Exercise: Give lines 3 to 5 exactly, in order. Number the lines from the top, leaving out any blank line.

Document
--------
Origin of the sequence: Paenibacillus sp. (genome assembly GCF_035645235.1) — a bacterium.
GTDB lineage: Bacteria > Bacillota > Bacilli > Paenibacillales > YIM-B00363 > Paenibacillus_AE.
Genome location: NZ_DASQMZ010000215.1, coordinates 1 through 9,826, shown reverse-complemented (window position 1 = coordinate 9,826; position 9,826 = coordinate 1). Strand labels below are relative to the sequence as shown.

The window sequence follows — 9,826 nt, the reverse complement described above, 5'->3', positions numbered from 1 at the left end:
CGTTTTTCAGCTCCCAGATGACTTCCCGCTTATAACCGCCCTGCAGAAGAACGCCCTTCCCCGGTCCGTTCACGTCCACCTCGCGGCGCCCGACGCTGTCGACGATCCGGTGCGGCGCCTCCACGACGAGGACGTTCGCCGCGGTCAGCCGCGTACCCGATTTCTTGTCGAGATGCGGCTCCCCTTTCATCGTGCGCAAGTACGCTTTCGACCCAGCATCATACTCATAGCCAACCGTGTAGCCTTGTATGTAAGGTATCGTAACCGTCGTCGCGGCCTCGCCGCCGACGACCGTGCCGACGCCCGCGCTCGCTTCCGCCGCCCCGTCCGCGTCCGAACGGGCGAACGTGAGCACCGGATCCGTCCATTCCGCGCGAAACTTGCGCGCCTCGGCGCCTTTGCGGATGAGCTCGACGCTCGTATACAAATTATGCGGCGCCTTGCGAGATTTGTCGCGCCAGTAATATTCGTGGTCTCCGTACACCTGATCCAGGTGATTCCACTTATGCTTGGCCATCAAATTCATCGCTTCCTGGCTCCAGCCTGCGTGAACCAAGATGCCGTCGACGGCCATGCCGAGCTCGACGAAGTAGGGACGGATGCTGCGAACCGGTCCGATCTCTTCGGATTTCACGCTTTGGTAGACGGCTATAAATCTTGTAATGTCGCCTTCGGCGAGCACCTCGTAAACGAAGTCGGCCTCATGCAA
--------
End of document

Genome location: NZ_DASQMZ010000215.1, coordinates 1 through 9,826, shown reverse-complemented (window position 1 = coordinate 9,826; position 9,826 = coordinate 1). Strand labels below are relative to the sequence as shown.

The window sequence follows — 9,826 nt, the reverse complement described above, 5'->3', positions numbered from 1 at the left end:
CGTTTTTCAGCTCCCAGATGACTTCCCGCTTATAACCGCCCTGCAGAAGAACGCCCTTCCCCGGTCCGTTCACGTCCACCTCGCGGCGCCCGACGCTGTCGACGATCCGGTGCGGCGCCTCCACGACGAGGACGTTCGCCGCGGTCAGCCGCGTACCCGATTTCTTGTCGAGATGCGGCTCCCCTTTCATCGTGCGCAAGTACGCTTTCGACCCAGCATCATACTCATAGCCAACCGTGTAGCCTTGTATGTAAGGTATCGTAACCGTCGTCGCGGCCTCGCCGCCGACGACCGTGCCGACGCCCGCGCTCGCTTCCGCCGCCCCGTCCGCGTCCGAACGGGCGAACGTGAGCACCGGATCCGTCCATTCCGCGCGAAACTTGCGCGCCTCGGCGCCTTTGCGGATGAGCTCGACGCTCGTATACAAATTATGCGGCGCCTTGCGAGATTTGTCGCGCCAGTAATATTCGTGGTCTCCGTACACCTGATCCAGGTGATTCCACTTATGCTTGGCCATCAAATTCATCGCTTCCTGGCTCCAGCCTGCGTGAACCAAGATGCCGTCGACGGCCATGCCGAGCTCGACGAAGTAGGGACGGATGCTGCGAACCGGTCCGATCTCTTCGGATTTCACGCTTTGGTAGACGGCTATAAATCTTGTAATGTCGCCTTCGGCGAGCACCTCGTAAACGAAGTCGGCCTCATGCAA